The judgment, handed down on 6 February 2014, confirms the European Commission’s (EC) 2009 finding that Swiss consultancy firm AC Treuhand should be fined for its facilitation of two heat stabilizer cartels affecting the EU. According to the EC, “The principal decisions for both cartels were taken at meetings organised by AC Treuhand, which provided its Zurich premises and services to the companies involved.” The company was therefore fined EUR348,000 in total.

The GC confirmed that EU competition law can apply to any undertaking that has engaged in anti-competitive conduct, including consultancy firms that are not active on the market affected. In particular, it is clear from existing case law that a consultancy firm will be liable for cartel activity where it contributes actively and intentionally to a cartel between producers.

The judgment therefore provides a reminder and warning that facilitators of cartels (even if outside the EU) will be seen and fined as cartelists by the EC. Compliance programmes need to take this into account.

Private Enforcement in the UK; Court Finds Abuse of Dominance

In an unusual example of a UK court finding an abuse of dominance, on 28 January 2014 the English High Court found that, assuming it was dominant, the London Luton Airport operator had abused its dominant position (contrary to UK competition law) in the award and operation of a coach concession from the airport.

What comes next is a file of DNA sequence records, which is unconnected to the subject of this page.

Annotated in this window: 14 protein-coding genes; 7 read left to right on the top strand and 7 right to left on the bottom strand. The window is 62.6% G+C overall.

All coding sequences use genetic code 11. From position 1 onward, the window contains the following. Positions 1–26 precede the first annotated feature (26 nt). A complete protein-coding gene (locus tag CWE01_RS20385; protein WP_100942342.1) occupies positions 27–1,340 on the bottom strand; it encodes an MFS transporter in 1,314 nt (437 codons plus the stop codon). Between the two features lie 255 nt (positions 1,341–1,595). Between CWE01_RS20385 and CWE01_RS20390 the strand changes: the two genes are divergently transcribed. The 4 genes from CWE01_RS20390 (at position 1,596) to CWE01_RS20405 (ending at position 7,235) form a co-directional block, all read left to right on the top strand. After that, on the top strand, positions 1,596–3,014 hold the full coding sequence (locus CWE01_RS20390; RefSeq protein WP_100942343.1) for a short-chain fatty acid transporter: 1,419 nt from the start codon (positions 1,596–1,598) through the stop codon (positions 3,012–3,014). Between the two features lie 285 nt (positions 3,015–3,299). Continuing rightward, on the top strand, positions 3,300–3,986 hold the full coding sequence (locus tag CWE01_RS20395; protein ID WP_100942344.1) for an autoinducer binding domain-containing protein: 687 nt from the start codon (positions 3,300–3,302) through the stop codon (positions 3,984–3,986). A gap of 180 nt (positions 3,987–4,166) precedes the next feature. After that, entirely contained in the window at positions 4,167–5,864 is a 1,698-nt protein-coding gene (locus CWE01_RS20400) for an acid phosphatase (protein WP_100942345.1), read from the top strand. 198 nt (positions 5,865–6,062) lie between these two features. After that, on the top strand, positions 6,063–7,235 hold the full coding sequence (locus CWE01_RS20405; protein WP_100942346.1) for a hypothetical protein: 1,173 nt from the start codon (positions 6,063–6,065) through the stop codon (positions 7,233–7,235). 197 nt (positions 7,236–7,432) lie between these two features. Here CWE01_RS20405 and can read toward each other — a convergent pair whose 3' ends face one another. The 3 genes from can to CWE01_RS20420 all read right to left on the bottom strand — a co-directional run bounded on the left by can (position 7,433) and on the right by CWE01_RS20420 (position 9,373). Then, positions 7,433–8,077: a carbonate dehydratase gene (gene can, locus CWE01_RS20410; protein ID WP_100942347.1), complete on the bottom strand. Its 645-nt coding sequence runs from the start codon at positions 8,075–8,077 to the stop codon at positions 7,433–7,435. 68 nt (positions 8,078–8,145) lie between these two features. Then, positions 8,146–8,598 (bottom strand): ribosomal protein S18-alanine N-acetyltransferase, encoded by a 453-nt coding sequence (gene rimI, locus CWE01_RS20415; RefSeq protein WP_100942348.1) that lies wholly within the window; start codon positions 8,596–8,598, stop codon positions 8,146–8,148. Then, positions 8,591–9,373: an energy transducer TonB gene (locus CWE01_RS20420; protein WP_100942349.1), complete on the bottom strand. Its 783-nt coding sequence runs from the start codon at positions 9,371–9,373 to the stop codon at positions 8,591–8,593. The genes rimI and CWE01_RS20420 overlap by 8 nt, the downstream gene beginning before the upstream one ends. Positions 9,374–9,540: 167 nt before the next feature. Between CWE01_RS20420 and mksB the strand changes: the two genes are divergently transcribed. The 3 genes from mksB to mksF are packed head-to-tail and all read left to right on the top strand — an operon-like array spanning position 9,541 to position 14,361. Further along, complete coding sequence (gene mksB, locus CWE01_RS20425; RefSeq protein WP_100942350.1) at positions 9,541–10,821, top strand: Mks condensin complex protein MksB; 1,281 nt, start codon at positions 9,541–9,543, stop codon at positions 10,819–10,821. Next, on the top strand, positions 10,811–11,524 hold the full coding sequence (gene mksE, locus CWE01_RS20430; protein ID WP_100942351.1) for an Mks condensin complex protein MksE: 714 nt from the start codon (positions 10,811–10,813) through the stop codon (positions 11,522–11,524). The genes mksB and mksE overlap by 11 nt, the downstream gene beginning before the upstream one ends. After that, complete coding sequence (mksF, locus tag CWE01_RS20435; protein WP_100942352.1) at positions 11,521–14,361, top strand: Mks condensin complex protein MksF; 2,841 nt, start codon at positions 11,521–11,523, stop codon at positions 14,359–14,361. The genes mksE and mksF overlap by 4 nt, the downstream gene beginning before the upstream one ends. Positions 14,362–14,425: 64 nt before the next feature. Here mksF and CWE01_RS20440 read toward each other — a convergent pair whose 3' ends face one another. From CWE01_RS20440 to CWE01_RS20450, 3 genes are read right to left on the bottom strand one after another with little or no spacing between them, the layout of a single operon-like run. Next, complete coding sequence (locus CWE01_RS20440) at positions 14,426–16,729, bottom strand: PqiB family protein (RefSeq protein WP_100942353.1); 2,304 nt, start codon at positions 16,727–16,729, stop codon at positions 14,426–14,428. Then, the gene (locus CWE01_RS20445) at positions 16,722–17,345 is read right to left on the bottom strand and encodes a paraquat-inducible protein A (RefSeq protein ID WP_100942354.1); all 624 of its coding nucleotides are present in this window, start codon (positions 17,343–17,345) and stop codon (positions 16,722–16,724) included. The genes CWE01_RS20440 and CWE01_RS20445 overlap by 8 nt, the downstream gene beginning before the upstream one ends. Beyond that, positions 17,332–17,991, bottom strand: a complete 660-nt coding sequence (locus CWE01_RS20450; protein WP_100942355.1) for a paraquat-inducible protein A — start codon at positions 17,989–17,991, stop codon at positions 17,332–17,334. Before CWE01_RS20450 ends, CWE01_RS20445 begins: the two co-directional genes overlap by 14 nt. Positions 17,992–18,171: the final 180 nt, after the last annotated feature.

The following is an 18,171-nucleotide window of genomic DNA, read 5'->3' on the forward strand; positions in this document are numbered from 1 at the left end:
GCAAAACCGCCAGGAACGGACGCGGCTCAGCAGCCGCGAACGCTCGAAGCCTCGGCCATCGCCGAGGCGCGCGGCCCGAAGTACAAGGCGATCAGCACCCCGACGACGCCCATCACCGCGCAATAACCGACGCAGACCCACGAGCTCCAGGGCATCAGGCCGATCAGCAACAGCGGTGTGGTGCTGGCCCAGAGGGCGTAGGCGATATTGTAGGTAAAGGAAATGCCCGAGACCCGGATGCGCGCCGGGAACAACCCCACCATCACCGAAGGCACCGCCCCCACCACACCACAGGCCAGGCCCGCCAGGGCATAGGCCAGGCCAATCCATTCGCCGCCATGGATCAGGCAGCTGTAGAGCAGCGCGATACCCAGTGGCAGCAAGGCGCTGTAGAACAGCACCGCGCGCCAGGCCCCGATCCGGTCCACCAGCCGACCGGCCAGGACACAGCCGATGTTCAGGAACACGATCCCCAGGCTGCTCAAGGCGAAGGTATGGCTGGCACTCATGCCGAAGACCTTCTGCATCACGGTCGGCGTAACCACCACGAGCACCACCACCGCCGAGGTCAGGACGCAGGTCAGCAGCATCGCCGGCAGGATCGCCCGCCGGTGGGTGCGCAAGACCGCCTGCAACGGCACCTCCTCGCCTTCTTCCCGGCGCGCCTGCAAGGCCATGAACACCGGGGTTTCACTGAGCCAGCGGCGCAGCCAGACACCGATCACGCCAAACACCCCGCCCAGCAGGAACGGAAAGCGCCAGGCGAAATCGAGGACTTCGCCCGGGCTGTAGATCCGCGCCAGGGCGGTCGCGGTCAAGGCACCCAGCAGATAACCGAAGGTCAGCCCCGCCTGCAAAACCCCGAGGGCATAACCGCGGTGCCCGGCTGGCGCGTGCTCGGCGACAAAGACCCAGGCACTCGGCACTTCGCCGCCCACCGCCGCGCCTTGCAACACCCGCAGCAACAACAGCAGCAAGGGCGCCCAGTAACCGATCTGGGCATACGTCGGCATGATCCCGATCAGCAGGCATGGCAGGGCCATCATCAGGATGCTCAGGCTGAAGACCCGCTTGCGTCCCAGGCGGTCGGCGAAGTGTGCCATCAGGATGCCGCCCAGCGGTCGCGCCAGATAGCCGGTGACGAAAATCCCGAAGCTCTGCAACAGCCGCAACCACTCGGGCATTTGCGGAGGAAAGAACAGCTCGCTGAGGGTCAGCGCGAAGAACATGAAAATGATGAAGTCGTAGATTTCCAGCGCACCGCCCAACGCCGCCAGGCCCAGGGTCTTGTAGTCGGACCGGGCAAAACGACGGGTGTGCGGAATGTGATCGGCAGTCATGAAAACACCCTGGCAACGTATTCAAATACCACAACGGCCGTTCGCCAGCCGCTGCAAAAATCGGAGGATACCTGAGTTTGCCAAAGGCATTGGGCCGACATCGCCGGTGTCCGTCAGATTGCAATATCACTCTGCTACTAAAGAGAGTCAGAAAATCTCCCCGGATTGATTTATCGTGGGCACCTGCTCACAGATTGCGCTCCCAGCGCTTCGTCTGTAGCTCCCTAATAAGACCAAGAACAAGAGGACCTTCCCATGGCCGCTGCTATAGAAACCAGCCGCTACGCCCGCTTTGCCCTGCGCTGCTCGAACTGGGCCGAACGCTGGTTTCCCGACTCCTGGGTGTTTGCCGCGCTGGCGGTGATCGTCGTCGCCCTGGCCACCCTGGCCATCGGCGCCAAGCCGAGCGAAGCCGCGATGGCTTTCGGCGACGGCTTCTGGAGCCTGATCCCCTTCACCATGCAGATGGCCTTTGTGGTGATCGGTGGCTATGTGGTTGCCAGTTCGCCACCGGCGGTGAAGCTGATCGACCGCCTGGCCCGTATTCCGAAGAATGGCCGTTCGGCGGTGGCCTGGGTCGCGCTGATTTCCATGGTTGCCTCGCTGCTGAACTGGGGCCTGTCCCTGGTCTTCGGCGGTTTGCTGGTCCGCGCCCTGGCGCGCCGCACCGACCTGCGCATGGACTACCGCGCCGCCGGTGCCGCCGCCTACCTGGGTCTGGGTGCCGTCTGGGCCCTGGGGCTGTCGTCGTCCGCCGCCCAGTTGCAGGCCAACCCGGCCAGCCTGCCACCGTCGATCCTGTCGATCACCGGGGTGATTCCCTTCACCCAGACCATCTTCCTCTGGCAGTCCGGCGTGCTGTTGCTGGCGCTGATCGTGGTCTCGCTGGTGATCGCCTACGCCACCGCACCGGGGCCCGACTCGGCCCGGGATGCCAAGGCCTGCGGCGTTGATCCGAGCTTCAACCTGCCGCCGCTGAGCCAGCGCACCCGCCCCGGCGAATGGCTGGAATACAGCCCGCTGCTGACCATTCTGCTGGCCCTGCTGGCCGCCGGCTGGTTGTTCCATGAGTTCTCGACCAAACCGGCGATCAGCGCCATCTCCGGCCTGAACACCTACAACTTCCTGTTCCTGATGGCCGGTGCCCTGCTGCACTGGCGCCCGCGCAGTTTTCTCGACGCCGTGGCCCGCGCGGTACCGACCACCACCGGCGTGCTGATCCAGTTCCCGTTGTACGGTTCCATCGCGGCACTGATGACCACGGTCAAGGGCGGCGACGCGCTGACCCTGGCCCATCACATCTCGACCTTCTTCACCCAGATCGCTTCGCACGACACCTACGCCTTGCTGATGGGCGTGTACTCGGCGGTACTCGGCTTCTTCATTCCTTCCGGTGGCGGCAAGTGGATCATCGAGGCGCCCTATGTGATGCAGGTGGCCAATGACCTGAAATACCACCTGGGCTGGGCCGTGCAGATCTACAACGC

The issue of whether the operator is in fact dominant will be considered later. The market allegedly relevant in that regard is that for the grant of rights to use the airport land and infrastructure to operate bus services from the airport.

The abuse found was the entering into by the airport operator of a new concession agreement with a particular coach operator, National Express. In doing so the airport operator abused its dominant position because the terms of the concession (a seven-year exclusivity period to National Express, giving National Express a right of first refusal on services to new destinations in London and discriminating in favour of another coach operator, easyBus) seriously distorted competition between coach operators wanting to provide services from the bus station at the airport, without there being any objective justification for that distortion of competition.